Header image
Enter a name
Artistic view of a Male Pteronarcys californica (Pteronarcyidae) (Giant Salmonfly) Stonefly Adult from the Gallatin River in Montana
Salmonflies
Pteronarcys californica

The giant Salmonflies of the Western mountains are legendary for their proclivity to elicit consistent dry-fly action and ferocious strikes.

Dorsal view of a Neoleptophlebia (Leptophlebiidae) Mayfly Nymph from the Yakima River in Washington
Some characteristics from the microscope images for the tentative species id: The postero-lateral projections are found only on segment 9, not segment 8. Based on the key in Jacobus et al. (2014), it appears to key to Neoleptophlebia adoptiva or Neoleptophlebia heteronea, same as this specimen with pretty different abdominal markings. However, distinguishing between those calls for comparing the lengths of the second and third segment of the labial palp, and this one (like the other one) only seems to have two segments. So I'm stuck on them both. It's likely that the fact that they're immature nymphs stymies identification in some important way.
27" brown trout, my largest ever. It was the sub-dominant fish in its pool. After this, I hooked the bigger one, but I couldn't land it.
Troutnut is a project started in 2003 by salmonid ecologist Jason "Troutnut" Neuswanger to help anglers and fly tyers unabashedly embrace the entomological side of the sport. Learn more about Troutnut or support the project for an enhanced experience here.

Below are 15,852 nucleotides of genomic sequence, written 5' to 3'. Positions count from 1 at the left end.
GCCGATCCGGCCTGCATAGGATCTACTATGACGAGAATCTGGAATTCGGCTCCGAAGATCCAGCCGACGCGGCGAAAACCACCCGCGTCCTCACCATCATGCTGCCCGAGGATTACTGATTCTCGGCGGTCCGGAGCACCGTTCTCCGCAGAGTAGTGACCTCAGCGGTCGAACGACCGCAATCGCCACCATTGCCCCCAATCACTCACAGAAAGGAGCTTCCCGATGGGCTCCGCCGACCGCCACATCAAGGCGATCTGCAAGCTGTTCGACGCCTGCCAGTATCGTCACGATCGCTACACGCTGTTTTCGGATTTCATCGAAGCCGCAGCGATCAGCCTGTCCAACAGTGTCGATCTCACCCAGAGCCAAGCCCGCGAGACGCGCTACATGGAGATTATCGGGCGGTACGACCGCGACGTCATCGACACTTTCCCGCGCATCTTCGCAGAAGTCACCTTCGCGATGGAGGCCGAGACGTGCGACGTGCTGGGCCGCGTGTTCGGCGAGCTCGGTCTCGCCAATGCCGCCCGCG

This topic is about the True Fly Family Chironomidae

Midges are the most important aquatic insects in some places, especially fertile spring creeks where they are extremely abundant and the current is so slow that it's efficient for trout to surface feed on very tiny insects.

Some midges are large, up to hook size 14, but the majority are size 22 or smaller. The number of genera and species is hopelessly huge for angler entomologists to ever learn, and the identifing characteristics often require slide-mounting tiny parts under high-powered microscopes. Even the most Latin-minded fisherman must slip back to the basics--size and color--to describe his local midge hatches.

Example specimens

Goose
Posts: 77
Goose on Oct 24, 2006October 24th, 2006, 2:07 am EDT
Hi Jason & Gonzo! I did well over the weekend by fishing some midge pupa imitations as nymphs and in the film. Where does one find midge larva to inspect for pattern imitation? I fished the pupas and larvas on 5x tippet and it seemed to work well. Do midges live in the silt or on the bottom of rocks, etc.? I have the book by Ed Koch and ?, the other name escapes me for the moment, but it doesn't exactly say where they are found. Midges are about the game in in town during the winter months so I thought I'd learn a little about them. Thanks
GONZO
Site Editor
"Bear Swamp," PA

Posts: 1681
GONZO on Oct 24, 2006October 24th, 2006, 3:43 am EDT
Hi Goose,

"True" midges (Chironomids) are a vast and widely adapted group of the true flies, or Diptera (which also includes such nasties as house flies, mosquitoes, and the dreaded black flies that torment anglers). They are found in nearly every kind of aquatic environment from the largest lakes to little brooks. Pinning down species and assembling hatch charts is an impractical task even for the most dedicated and bug-geeky angler. You will generally find the populations to be highest in slower, silt-bottomed or weedy water.